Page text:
‘Explosive’ Food Prices

Overheating emerging markets, in China in particular, pose the biggest threat to the market and political situation in 2011 according to Philippe Gijsels, head of research at BNP Paribas Fortis Global Markets.

“These economies are clearly overheating and governments are putting measures in place to slow them down to fight inflationary pressure. More than anything else, food inflation is a problem,” Gijsels told CNBC.com.

“In countries were 70 percent to 80 percent and sometimes more of a family’s budget goes to food, explosive price rises risk to destabilize these societies. Remember the old saying: ‘hunger starves civilizations,’” he added.

“We believe that some of these governments will be quite aggressive in their inflation fight. And we do not even want to think about the consequences if this year were to have a disappointing monsoon,” Gijsels said.

He is worried that everyone is so bullish on China’s ability to engineer a soft landing.

“There is almost no emerging market bear to be found. And that in itself is already scary,” Gijsels said.

Read more here.

Freshman Senator Backing a Balanced Budget Constitutional Amendment

Buoyed by strong Tea Party support during his campaign, freshman Senator Mike Lee (R-Utah) has arrived in Washington and says he’s determined to take significant steps to rectify the staggering U.S. deficit. Lee talked to Fox News on Sunday about his proposed constitutional amendment to balance the budget.

In order to propose such an amendment, several steps would need to be taken. The first option, which Lee says is the path he will choose, is for both houses of Congress to pass a two thirds majority vote. The second option would be a Constitutional Convention, which would also require a two thirds vote from state legislatures. The proposal would then need to be ratified.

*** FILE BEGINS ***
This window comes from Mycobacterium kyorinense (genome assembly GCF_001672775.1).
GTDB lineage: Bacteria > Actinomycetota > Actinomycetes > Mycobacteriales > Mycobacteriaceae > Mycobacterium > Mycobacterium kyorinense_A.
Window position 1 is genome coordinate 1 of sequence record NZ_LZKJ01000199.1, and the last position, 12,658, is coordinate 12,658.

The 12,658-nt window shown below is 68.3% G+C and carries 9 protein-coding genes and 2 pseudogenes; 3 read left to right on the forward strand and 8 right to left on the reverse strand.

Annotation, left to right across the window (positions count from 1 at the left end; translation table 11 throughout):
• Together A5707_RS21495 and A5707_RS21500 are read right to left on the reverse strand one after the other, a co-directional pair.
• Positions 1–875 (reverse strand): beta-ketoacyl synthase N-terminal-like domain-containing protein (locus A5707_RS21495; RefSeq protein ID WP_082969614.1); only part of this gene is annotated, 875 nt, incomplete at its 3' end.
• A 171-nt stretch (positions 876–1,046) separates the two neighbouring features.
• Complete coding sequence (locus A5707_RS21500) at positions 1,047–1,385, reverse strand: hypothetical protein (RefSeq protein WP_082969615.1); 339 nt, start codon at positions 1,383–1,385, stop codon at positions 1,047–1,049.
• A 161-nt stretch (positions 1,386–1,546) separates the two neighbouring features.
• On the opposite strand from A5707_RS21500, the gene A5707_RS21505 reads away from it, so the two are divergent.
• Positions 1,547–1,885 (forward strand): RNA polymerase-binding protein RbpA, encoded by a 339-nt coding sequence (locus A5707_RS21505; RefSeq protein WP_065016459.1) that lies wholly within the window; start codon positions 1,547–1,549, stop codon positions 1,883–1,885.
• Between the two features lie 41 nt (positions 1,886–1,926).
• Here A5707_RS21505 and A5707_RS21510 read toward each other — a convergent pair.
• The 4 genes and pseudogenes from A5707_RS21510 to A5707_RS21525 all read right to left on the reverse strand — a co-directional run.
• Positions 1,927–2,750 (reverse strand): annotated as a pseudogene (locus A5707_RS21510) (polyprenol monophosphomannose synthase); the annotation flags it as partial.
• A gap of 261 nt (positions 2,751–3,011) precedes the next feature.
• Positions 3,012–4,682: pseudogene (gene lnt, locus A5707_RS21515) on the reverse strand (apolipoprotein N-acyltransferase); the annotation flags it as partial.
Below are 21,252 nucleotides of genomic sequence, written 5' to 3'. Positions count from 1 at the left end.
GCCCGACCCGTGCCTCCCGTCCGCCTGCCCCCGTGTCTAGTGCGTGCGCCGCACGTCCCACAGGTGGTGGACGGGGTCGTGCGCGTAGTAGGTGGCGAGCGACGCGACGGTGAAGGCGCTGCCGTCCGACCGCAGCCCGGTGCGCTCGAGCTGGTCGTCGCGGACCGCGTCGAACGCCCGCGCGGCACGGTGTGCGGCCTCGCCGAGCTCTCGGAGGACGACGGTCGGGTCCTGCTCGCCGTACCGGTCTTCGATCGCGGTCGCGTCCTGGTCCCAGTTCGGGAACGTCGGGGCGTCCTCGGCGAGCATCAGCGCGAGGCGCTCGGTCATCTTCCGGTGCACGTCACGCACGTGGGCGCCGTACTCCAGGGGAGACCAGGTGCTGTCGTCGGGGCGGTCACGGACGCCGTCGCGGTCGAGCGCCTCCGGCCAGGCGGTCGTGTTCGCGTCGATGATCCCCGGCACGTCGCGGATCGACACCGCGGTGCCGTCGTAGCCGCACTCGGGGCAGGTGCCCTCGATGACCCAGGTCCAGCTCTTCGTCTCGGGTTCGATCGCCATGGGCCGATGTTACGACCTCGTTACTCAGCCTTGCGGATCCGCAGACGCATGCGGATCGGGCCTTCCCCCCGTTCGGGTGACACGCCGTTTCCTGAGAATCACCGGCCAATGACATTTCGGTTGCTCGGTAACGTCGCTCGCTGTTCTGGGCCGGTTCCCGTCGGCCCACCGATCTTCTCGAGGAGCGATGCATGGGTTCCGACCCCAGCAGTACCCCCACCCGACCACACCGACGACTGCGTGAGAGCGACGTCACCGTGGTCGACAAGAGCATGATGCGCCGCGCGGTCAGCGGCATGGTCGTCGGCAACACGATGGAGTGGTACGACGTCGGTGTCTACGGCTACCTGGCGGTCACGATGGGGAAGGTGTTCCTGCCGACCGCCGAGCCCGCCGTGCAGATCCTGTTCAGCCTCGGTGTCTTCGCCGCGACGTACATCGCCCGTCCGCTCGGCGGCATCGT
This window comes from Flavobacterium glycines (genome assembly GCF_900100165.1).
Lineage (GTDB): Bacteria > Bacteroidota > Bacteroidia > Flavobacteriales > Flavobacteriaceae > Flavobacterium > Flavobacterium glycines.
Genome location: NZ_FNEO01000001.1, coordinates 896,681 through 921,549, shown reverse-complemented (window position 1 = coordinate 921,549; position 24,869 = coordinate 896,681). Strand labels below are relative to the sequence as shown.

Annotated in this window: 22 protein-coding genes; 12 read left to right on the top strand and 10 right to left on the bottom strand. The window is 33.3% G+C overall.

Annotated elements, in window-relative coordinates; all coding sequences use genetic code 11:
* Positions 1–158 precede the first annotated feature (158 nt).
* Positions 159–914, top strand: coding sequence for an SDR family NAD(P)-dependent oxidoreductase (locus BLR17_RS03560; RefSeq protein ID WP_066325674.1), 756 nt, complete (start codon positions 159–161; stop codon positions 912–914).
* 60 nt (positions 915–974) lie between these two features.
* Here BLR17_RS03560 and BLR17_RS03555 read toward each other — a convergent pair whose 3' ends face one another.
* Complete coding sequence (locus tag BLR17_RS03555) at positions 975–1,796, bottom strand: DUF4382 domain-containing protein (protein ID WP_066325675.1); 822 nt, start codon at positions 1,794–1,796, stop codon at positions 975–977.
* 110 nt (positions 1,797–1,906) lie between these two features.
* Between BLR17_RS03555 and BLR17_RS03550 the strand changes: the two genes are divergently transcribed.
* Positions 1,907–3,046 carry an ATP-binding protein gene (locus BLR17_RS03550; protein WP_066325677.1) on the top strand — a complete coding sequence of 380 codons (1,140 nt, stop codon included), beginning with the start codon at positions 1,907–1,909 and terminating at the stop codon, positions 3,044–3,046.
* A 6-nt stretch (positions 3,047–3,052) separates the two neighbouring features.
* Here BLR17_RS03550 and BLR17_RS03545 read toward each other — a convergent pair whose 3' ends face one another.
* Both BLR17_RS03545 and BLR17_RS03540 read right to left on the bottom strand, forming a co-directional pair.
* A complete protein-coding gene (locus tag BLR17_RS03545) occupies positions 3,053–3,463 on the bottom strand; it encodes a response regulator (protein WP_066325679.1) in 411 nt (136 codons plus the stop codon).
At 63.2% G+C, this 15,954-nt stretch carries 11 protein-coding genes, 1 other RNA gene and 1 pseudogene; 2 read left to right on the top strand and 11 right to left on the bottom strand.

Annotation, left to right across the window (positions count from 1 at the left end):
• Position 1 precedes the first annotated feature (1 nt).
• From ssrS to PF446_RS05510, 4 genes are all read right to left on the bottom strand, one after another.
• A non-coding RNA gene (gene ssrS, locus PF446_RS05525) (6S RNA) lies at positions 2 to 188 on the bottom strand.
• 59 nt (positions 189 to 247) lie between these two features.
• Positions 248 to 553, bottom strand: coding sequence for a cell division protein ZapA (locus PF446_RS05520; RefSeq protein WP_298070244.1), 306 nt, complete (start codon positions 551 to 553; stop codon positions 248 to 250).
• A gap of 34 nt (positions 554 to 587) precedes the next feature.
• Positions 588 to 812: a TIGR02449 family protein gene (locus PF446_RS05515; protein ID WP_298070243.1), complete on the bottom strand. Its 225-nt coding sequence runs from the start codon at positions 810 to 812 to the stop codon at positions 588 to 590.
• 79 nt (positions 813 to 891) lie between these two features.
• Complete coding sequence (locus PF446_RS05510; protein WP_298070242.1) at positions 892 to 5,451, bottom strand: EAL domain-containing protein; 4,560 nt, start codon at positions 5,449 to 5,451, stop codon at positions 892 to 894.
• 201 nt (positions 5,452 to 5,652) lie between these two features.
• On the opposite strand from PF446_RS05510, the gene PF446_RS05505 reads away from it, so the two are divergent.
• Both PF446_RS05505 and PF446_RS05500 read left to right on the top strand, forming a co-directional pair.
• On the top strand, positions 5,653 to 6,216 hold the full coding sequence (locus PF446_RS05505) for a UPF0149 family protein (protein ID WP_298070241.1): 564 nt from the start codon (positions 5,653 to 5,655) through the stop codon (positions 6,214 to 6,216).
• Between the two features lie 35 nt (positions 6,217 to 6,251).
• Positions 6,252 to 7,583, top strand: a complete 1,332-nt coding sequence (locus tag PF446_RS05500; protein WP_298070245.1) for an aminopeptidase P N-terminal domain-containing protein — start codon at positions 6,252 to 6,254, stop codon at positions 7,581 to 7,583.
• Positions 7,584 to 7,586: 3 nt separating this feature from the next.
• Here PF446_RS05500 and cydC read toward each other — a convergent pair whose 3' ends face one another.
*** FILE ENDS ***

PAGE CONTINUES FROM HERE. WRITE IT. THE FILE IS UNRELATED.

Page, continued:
When asked about cutting government programs, including those that could be lifelines for Americans, Senator Lee took a strong stance, saying “no program will be held immune from review” and that Congress needs to consider “categorical across the board cuts” regardless of a program’s perceived importance.

If the U.S. government’s budget functioned more like a typical American household, Lee says “the credit cards would have been “cut to pieces” a long time ago. While acknowledging that a serious reduction in spending would not necessarily help ease existing debt, Lee said its still time to start “paying off the bill. It may take time but we need to stop accumulating new debt.”

Speaking during his weekly internet and radio address over the weekend, President Obama called for bipartisanship among both parties in Congress, citing reduction of the budget deficit as a top priority.

UK public health system ‘gridlocked’ by swine flu

For a shuddering preview of what Obamacare will look like when it is fully implemented–which by the way won’t occur until its namesake President Barack Obama (D) is safely out of office–let’s look at its role model, the British National Health Service (NHS), which has been around for over 60 years and has ironed out all the kinks.

According to the British paper The Telegraph

The NHS is in “gridlock”, with hospitals across the country being forced to declare that they have reached the highest level of emergency because of flu and other winter viruses.

Britain’s most senior accident and emergency doctor told The Sunday Telegraph that four weeks of intense pressures had left casualty departments “overwhelmed” with patients.

He said desperately sick people had been left for hours waiting on trolleys, with even those requiring intensive care enduring long delays.

Dozens of NHS units have cancelled surgery and clinics for outpatients. At least 10 major centres issued “black alerts” – the highest emergency warning – meaning they were at breaking point, forcing patients to be sent elsewhere.

Scores of hospital wards closed due to norovirus, the winter vomiting bug, which put more than 1,200 beds out of use in one week as nurses attempted to isolate the disease.